'It's actually the psychosocial impact a few weeks and months down the line that the health service notices,' he says. 'GPs may soak up a lot of that. The demands could come from people who haven't any kind of history of mental health problems, due to the stress of being out of their houses.'

At the Church Street Practice in the heart of Tewkesbury, doctors are already starting to feel the effects of life after the floods. 'You're seeing people you've never seen before, unable to cope with it,' says GP Dr Robert Davis. 'I suspect we'll be using more antidepressants than usual over the next few months.'

But the real need, he says, is for the more resource-intensive talking cures that are so difficult to get on the NHS. 'The need is for people to have somebody to talk to, and that currently is not available from the primary care trust.'

The surgery – which also has a lingering smell of river – has just had its power supplies restored after its cellar was flooded. The practice briefly evacuated to the borough council's offices up the road, before coming back to hold surgeries with the help of generators. Dr Davis describes the experience of providing health care without phones, computers or adequate lighting. 'It was extraordinary,' he says. 'You're back to basic medicine.'

Practice manager Jan Lowe recalls the experience with a shudder. 'The nurses were doing smears using a torch – some of the days were so dark,' she says. She has nothing but praise for the council during the height of the crisis. 'Everything we wanted was procured from somewhere,' she says. 'Nothing was too much trouble.'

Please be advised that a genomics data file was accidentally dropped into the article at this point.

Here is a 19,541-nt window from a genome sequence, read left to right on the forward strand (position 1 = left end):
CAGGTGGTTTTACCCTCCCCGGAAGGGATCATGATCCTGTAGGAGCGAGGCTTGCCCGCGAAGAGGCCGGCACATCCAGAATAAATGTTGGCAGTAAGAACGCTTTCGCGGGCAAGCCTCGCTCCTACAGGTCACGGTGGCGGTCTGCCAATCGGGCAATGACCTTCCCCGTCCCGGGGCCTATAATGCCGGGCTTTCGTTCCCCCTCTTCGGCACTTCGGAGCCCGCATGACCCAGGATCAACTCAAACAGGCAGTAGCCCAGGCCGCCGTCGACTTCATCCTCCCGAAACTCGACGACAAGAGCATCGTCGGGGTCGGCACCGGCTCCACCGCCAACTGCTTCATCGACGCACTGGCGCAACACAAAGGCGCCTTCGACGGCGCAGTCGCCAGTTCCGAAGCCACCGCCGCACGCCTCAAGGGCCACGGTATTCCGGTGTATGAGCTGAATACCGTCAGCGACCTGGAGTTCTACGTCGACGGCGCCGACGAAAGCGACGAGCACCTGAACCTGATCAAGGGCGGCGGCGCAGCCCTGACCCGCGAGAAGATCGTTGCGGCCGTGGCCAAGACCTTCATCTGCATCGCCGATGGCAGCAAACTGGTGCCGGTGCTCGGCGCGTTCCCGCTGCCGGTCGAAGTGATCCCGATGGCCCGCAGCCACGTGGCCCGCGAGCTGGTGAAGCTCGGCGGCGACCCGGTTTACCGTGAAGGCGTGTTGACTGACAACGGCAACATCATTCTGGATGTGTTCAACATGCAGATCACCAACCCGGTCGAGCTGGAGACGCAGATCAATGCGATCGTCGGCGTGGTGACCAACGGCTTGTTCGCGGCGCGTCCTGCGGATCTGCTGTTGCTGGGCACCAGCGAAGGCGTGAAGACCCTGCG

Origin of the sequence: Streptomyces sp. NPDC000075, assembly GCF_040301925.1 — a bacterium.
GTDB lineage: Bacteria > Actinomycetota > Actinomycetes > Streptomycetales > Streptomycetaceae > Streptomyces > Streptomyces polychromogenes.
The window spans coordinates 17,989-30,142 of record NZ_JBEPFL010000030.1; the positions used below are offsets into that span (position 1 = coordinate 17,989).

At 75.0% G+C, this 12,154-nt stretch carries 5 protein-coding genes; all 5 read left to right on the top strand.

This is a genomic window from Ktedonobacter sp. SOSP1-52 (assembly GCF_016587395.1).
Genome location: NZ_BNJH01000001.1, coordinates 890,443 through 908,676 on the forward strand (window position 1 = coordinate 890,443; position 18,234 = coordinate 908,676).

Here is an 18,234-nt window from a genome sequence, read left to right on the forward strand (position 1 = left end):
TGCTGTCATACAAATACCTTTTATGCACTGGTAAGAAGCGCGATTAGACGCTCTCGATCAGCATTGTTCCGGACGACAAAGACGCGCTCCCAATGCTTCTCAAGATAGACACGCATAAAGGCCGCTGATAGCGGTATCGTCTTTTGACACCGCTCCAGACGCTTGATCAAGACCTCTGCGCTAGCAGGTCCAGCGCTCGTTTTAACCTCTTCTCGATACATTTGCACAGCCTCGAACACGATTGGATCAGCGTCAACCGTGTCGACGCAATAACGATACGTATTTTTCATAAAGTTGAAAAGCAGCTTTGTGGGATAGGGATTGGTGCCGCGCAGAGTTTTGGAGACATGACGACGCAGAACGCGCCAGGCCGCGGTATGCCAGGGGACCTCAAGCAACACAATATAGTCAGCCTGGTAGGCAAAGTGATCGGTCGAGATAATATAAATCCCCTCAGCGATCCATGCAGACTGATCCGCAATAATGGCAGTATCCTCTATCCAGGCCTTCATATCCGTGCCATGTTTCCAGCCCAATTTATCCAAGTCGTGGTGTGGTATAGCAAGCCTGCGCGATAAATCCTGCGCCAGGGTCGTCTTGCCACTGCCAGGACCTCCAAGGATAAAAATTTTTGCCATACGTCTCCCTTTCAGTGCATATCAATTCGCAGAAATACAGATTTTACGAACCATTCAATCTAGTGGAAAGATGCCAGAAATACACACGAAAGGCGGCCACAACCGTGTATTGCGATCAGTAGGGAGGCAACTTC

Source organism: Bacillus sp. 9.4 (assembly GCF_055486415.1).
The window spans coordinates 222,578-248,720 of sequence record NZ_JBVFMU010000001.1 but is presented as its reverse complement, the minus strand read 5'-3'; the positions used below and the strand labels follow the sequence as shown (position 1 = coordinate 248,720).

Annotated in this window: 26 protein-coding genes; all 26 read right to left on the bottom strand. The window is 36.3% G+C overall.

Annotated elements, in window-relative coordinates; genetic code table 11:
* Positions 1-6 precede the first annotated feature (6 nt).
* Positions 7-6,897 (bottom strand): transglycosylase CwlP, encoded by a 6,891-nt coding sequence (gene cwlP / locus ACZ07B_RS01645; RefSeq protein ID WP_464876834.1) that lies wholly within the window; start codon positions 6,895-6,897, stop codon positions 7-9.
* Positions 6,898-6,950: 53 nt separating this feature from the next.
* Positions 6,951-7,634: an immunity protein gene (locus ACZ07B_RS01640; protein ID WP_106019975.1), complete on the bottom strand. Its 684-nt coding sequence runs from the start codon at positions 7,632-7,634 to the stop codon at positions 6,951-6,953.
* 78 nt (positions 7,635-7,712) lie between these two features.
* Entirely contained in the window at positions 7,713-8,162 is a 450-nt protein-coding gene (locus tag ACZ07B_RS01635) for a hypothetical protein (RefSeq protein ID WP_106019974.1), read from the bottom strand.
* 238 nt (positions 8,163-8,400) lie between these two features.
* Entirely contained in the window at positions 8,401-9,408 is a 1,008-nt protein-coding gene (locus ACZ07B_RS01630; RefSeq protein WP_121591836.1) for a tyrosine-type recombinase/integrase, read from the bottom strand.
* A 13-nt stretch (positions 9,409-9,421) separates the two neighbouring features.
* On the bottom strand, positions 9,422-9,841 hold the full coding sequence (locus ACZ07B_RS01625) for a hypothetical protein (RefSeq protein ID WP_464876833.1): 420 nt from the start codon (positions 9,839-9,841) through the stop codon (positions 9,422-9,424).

Not all the locals are so happy with what is being done for them, however. The weeks since the floods have seen a resurgence of long-held anger about building on the county's flood plains. Some of the town's houses bear slogans in the windows like 'Don't Drown Our Town' – the fruit of a recent demonstration against the government's policy of allowing building on flood plains. 'We feel that the problems are exacerbated by allowing developments on flood plains. We want them to stop it immediately,' explains Mike Wilson, clerk to Tewkesbury Town Council. 'This latest traumatic event has really heightened that feeling. Feelings are running high.'

Meanwhile, political signals about not using the floods as an 'excuse' for Nimbyist campaigns against flood-plain development have come from minister for the Southwest Ben Bradshaw and housing minister Yvette Cooper.

But according to Tewkesbury Borough Council's planning policy manager, Toby Clempson, local anxiety about flood-plain building is unfounded. 'We don't build on the flood plain,' he says. He cites Wheatpieces, a controversial housing development just outside Tewkesbury as an example of building that – while surrounded by flood plain – actually sits on safer ground.

'There is certainly a perception locally among some people that it is built on flood plain, but it isn't. There are local authorities that have allowed building on flood plains, but anybody who tried to get away with that here wouldn't last long, because there's flooding every year.'

With all the authorities involved having to negotiate a careful path between local and national imperatives, it's an issue that is sure to be another legacy of the floods of 2007.